It's All About the Ride....

Kristen's Corner #4

Transition Setup

RULE 7.2
Transition area equipment placement.
Every year I go to races, sometimes to spectate, but mostly to race. It never ceases to amaze me the amount of gear people bring into transition with them.  So with the upcoming tri season just around the corner, I thought it fitting to go over, especially for the newbies, and refresh your memory of transition area etiquette .  Ironically enough, it was just brought to my attention that a new rule from USAT spells out exactly where we can put our gear in transition. ( We'll go over that in a minute)
When packing your gear for race morning and your transition area, remember this one little phrase, " less is more".  The less equipment you have to deal with in the morning, the less you have to worry about lugging in and then OUT again, tripping over it in transition and most of all, not upsetting your T-area neighbors.  Ever get to a race and the person next to you has brought everything but the kitchen sink? Extra clothing for a costume change, milk crates, beach towels etc. "Back in the day", it was popular to bring buckets and fill them with water so that you can wash your feet in transition if they get sandy from the beach. REALLY?  A bucket of water? I can only imagine what the T1 times were for these people!! There's no award for cleanest feet!  Bad enough the bare necessities for a race are cumbersome enough, which by the way, if you haven't invested in a transition bag, I highly recommend it. You truly could fit the kitchen sink in one! 
Barring any iffy weather where you may need some extra rain gear, here's a brief list of race day/transition area essentials:
swim cap
race belt
bike shoes
water bottles /nutrition which should already be on your bike
socks** my theory is unless it's a 1/2 IM or longer you don't need 'em!
watch/Garmin/HR monitor which will be on your person.
Body Glide
When setting up your transition area the new rule is as follows:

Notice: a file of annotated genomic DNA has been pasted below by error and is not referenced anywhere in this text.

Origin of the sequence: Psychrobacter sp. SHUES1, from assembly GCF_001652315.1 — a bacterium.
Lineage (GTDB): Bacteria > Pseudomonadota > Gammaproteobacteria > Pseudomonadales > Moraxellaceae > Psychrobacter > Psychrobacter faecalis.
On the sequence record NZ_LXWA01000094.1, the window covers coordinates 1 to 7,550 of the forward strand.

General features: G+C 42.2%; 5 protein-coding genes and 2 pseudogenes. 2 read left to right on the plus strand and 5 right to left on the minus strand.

7.2. Placement of Equipment.
All participants shall place equipment only in the properly designated and individually assigned bicycle corral and shall at all time keep their equipment confined to such properly designated areas. Any violation of this section shall result in a variable time penalty.
Basically you will have the space where your wheel is touching the ground to the bar where your bike is racked. It may not seem like a lot of space, but trust me, you will be thankful when your not tripping over someone eles's stuff trying to get your bike out. I will usually bring a towel the size of a hand towel to "map" out my space. All your gear should fit neatly into an area of that size. If you've got your transition bag, make sure all straps are tucked in so as not to trip over them and keep it at the end of your stuff or if you can give it to someone to hold for you even better.  If it happens to be a rainy morning I like to use grocery bags for my bike shoes and a separate one for my running gear.  They are going to get wet anyway but the less saturated they are when you put them on the more comfortable you will be.
So when preparing your gear for your next race think: " what is it that I really need" and go from there.
Good luck and most of all HAVE FUN!!!!